Microsoft: Yahoo Japan's Google Search Deal Anticompetitive


The deal, which was announced Tuesday, finds Yahoo Japan choosing to adopt Google's search engine to power its searches -- something Microsoft described as blatantly anticompetitive, even as Japanese Fair Trade Commission officials rushed to defend the deal Wednesday.

"This agreement is even more anticompetitive than Google's deal with Yahoo in the United States and Canada that the Department of Justice found to be illegal. The 2008 deal would have locked up 90 percent of paid search advertising. This deal gives Google virtually 100 percent of all searches in Japan, both paid and unpaid," said Brad Smith, Microsoft's general counsel, in a statement e-mailed to a number of news sources.

In a late Tuesday blog post, Microsoft vice president deputy general counsel Dave Heiner also ripped the deal.

"If Google is permitted to proceed with its plan, it would gain nearly complete control over search and search advertising in Japan through contract, not organic growth," Heiner wrote. "Google alone would decide what consumers in Japan will find, or not find, on the Web."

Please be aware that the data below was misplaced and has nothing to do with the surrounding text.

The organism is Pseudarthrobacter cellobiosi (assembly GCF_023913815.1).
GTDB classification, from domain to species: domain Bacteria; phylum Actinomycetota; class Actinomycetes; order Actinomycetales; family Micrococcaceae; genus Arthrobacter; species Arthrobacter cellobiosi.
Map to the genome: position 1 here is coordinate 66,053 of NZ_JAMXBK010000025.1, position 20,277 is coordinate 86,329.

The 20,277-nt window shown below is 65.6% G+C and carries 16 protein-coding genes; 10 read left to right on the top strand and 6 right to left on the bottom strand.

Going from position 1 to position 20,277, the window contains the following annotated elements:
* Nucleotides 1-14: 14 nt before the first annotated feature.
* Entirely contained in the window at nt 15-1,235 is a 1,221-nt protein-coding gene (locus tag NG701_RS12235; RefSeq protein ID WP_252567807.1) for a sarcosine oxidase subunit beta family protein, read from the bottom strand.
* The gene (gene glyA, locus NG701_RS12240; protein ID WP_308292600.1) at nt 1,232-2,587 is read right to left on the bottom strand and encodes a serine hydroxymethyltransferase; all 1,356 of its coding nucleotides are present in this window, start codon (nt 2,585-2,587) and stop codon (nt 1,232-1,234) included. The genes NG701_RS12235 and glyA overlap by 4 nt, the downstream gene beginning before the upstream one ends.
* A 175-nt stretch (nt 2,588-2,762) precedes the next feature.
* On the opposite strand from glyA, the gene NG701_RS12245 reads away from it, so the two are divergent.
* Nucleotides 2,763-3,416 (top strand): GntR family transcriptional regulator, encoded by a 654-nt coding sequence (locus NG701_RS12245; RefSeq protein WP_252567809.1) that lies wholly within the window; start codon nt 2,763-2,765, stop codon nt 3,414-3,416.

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Microsoft and Yahoo have an existing search partnership in several countries, including the United States, but not in Japan. Yahoo itself owns 35 percent of Yahoo Japan, whose majority stake belongs to Softbank. Yahoo Japan, which currently operates using Yahoo's search engine, says it commands about 57 percent of search market share in Japan.

Japanese antitrust regulators moved quickly to defend the deal Wednesday. According to The Wall Street Journal. Takahide Matsuyama, secretary-general of Japan's Fair Trade Commission, told reporters at a news conference in Tokyo that the deal was approved because Google and Yahoo Japan will run their businesses separately, even though they'll share search and advertising platforms.

"Based on those conditions, the partnership wouldn't immediately cause any problems related to antitrust regulations," Matsuyama reportedly said.

Google and Yahoo previously ended a search advertising agreement in the United States in 2008 after U.S. antitrust regulators eyed a lawsuit.